Staff Council discusses strategic planning process, LinkedIn Learning

The status of President Mark Kennedy’s strategic plan and the implementation of LinkedIn Learning were discussion highlights of the first official meeting of the academic year of the University of Colorado Staff Council (UCSC) on Sept. 19 at CU Denver.

Angelique Foster, assistant vice president of strategic initiatives, provided an overview of the President’s Strategic Plan process, which is currently in the first of four phases of development. During the past several weeks, the draft plan, titled “Leaning Into the Future,” has been shared with governance groups, including the CU Board of Regents.

The plan intends to align system administration, the four campuses and the regents as the university faces upcoming challenges, especially uncertain funding from the state and technological changes. The plan, now in the listening phase, contains three focus areas: affordably educate, which includes issues such as graduation and retention rates, diversity, and academic innovation; discovery and impact, which looks at creative work and health care; and fiscal strength, which encompasses technology, infrastructure and collaboration.

Foster said working groups, which will include university staff members, will be formed during the first week of October to help determine the scope of the focus areas and begin to define specific, measurable objectives.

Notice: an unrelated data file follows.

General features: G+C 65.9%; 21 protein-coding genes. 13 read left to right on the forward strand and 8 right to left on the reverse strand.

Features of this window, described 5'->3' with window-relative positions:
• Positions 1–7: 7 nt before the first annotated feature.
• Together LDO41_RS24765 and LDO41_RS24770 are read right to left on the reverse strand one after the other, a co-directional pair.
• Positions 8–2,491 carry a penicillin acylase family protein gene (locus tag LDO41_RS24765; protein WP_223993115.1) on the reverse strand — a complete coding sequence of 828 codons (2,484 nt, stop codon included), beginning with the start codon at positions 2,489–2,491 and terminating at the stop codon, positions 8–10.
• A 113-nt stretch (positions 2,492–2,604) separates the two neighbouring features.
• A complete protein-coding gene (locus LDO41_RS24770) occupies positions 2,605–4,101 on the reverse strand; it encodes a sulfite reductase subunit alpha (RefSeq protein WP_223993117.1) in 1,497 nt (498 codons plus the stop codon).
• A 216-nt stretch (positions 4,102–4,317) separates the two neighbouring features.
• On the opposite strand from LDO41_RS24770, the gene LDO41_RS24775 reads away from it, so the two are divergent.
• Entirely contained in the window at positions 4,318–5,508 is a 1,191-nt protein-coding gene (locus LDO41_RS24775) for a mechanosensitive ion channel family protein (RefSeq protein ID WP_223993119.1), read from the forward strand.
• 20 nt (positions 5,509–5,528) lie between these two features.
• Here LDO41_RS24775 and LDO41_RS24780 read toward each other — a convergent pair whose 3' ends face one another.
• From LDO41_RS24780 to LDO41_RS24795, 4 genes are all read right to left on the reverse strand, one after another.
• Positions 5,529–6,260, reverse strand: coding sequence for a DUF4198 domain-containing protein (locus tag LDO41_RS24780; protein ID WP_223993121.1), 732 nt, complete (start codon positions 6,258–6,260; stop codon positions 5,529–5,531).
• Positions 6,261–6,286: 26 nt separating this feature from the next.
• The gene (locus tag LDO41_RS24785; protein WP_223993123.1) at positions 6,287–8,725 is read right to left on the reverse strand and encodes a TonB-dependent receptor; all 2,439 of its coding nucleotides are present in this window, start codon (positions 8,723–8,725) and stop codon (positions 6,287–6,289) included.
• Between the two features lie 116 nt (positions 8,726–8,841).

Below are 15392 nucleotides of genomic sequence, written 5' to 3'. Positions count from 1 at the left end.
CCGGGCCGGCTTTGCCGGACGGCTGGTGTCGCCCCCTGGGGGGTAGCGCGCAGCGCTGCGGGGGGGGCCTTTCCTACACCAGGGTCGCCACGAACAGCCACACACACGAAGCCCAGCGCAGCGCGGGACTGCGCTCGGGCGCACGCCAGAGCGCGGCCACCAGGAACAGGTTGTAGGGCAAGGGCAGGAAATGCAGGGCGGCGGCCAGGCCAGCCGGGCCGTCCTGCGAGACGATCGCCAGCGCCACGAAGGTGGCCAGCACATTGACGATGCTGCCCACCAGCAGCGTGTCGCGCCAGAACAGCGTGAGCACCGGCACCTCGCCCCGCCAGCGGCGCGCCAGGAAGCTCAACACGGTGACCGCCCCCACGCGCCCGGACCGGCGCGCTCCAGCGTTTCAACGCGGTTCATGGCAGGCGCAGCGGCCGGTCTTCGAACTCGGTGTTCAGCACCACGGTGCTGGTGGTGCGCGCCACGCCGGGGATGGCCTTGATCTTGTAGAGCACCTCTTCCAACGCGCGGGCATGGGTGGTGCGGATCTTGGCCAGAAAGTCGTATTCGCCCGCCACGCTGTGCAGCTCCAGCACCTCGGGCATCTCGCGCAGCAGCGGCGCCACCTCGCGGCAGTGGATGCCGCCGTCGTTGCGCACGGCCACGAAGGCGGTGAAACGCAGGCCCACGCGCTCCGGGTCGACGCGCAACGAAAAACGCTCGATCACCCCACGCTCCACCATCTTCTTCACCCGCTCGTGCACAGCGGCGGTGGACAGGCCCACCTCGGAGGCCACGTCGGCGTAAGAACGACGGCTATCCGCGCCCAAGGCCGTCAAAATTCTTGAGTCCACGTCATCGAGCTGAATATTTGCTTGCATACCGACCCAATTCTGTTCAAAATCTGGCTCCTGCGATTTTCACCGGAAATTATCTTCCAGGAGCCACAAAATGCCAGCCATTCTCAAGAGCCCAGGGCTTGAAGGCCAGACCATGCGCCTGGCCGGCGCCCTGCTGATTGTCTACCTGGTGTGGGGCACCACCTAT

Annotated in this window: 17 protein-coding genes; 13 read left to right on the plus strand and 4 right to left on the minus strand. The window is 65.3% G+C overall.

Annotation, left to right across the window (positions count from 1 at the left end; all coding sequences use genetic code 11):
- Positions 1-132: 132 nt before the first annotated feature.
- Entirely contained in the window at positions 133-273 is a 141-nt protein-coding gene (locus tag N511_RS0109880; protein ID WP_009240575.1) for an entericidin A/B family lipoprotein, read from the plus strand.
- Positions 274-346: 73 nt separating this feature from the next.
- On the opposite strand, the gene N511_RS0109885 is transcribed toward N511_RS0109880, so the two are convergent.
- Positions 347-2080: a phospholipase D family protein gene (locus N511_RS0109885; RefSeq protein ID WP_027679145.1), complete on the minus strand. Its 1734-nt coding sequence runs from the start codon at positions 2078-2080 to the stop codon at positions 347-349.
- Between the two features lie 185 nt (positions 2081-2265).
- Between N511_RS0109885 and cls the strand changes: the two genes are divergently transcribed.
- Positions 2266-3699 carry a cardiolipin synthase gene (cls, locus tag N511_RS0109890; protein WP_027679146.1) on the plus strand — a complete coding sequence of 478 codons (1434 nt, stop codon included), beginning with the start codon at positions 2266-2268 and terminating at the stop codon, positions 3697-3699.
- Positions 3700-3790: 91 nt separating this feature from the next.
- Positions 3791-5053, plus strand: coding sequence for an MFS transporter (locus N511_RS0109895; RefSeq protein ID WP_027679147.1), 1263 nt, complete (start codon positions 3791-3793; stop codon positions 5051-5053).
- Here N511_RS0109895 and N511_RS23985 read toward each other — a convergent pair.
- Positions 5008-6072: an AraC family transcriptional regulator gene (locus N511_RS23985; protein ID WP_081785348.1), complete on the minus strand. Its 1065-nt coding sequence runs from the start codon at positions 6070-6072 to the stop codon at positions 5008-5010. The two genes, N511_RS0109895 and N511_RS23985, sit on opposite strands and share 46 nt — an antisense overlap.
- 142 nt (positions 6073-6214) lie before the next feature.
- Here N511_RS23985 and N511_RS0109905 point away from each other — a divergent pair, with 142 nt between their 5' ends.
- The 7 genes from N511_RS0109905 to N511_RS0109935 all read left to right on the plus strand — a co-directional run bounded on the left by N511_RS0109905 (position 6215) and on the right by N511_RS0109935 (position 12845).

UCSC members provided feedback on the draft plan, which they said is heavily focused on finances and doesn’t address diversity and inclusion except in the education area.

Foster said feedback from meetings with governance groups currently is being reviewed. She noted that the strategic focus areas are overarching and that working groups will be tasked with identifying long-term outcomes of the plan.

In the coming weeks, Foster said, campus assemblies will be scheduled to engage other stakeholders and gather feedback on the plan as it moves forward in the process.  

Council also heard about the implementation of an upgrade to LinkedIn Learning (LIL), formerly Lynda.com. Annie Melzer, project coordinator, Employee Learning and Development, said the free learning environment will be available in late September to university faculty, staff and students. It features more than 14,000 courses, led by expert instructors and teaching skills that help with career development.

Melzer’s presentation noted that the “shelf life of many skills is now less than five years. And roughly 35 percent of core job skills will change by 2020.”

LinkedIn Learning can be connected to a LinkedIn account, enabling the two sites to “communicate” so that learning recommendations can be provided to the user based on individual learning paths or previously viewed content.

In other business at last week’s meeting, council:

  • Discussed pathways that would allow UCSC to have a more defined role in administrative candidate searches, specifically a presidential search. Under the current process, staff member names are submitted to the members of the Board of Regents leading the search, but there is no guarantee that a person on the submitted list will be assigned to the search committee. In contrast, in a vice presidential search, a staff representative must be selected from a submitted list of names.
  • Learned that administration officials are continuing to look toward a solution for discrepancies in the tuition benefit across the campuses.
  • Will begin updating the UCSC website, which will highlight meetings, events and staff resources.
Sep, 26 2019